Earliest Known Ancestor of Placental Mammal Discovered

Publication: National Geographic News   Date: April 24, 2002   View Article

Researchers today announced the discovery of the earliest known ancestor of the group of mammals that give birth to live young. The finding is based on a well-preserved fossil of a tiny, hairy 125-million-year-old shrewlike species that scurried about in bushes and the low branches of trees.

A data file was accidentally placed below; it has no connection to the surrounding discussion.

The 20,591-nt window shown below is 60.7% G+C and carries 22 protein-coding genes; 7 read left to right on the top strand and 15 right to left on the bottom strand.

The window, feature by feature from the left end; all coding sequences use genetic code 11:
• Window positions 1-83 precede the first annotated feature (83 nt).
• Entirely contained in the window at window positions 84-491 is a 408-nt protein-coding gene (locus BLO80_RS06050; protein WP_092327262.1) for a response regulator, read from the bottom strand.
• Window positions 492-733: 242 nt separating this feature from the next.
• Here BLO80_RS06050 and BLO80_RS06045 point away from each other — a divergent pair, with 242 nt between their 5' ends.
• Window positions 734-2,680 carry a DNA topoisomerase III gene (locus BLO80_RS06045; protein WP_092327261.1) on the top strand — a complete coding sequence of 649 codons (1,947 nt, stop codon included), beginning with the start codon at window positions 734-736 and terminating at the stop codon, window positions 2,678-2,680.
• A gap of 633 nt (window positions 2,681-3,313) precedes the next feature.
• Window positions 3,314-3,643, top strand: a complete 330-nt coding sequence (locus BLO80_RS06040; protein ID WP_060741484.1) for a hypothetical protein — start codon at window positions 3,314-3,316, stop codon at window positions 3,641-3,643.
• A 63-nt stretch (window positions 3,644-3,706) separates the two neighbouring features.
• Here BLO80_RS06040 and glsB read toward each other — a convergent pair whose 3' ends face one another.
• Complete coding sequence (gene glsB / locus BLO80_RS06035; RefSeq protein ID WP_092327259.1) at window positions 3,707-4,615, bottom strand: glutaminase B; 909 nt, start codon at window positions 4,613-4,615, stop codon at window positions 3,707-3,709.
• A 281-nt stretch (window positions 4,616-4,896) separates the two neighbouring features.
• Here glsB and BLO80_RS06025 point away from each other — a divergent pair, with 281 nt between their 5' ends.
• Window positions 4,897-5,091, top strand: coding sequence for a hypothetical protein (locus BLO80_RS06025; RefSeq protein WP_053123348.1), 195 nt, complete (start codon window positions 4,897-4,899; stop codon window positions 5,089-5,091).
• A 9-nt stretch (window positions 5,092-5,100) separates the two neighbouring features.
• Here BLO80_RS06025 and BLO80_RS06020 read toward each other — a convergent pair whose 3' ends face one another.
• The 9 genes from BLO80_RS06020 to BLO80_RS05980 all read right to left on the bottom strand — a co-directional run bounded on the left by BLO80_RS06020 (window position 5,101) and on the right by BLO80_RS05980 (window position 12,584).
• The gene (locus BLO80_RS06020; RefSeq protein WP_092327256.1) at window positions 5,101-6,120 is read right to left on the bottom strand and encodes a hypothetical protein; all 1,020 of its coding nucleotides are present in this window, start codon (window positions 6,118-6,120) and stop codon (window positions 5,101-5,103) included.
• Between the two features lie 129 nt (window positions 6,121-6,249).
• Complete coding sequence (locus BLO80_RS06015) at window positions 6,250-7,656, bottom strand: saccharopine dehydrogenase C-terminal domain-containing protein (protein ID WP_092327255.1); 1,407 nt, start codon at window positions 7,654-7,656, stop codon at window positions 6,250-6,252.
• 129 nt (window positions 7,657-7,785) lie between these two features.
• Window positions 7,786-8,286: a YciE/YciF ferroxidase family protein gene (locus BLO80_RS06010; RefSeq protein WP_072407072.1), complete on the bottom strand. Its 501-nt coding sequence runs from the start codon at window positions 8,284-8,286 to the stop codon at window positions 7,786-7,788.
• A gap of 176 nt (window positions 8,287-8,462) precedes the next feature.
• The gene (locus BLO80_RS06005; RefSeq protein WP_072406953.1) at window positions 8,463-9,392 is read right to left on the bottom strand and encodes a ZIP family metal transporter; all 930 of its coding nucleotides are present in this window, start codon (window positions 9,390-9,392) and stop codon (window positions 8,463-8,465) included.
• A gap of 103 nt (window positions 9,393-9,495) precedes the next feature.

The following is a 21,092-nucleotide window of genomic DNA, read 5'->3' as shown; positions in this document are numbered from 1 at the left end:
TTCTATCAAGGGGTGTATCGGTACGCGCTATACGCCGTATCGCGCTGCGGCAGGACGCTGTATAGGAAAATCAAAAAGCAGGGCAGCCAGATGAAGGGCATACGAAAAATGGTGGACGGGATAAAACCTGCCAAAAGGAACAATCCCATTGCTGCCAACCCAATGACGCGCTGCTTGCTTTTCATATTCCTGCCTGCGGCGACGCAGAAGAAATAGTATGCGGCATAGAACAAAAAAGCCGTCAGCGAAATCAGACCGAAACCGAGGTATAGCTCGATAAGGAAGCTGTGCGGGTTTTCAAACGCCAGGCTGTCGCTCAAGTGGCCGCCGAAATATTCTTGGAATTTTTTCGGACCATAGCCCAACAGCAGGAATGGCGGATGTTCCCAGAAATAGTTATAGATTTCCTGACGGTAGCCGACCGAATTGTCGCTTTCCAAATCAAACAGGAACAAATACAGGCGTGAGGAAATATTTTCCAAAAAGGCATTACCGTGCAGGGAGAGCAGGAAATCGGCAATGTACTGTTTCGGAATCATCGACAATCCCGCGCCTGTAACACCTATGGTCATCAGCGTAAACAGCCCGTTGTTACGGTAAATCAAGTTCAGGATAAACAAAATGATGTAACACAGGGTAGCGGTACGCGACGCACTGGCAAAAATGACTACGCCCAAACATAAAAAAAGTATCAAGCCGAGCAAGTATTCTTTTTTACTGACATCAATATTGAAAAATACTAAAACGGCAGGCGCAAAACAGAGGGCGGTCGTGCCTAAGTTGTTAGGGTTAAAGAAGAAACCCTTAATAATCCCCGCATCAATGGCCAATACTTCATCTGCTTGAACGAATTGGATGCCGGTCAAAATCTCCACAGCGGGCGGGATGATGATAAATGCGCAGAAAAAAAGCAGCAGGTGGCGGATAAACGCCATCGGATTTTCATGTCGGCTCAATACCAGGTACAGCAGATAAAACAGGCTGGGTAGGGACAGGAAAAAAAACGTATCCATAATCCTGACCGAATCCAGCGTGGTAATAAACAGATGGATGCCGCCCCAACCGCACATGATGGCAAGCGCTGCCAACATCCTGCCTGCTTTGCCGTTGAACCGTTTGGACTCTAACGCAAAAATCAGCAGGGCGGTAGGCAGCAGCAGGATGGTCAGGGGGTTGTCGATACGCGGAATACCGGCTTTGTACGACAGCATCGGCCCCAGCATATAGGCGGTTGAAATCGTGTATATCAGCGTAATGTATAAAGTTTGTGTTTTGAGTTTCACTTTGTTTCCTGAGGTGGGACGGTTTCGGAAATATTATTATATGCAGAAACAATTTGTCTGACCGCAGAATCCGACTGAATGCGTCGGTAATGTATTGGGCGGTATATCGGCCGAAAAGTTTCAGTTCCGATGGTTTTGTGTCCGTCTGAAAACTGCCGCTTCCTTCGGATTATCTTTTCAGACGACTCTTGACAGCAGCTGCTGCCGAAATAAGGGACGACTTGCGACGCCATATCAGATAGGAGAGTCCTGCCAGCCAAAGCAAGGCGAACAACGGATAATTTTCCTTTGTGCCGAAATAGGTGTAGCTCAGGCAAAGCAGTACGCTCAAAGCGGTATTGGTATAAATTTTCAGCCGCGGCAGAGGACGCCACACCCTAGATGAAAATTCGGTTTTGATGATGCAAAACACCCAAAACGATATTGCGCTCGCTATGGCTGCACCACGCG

“We found the earliest ancestor, perhaps a great uncle or aunt, or perhaps a great grandparent—albeit 125 million years removed—to all placental mammals,” said Zhe-Xi Luo, a paleontologist at the Carnegie Museum of Natural History in Pittsburgh, Pennsylvania. “It is significant because a vast majority of mammals alive today are placentals.”

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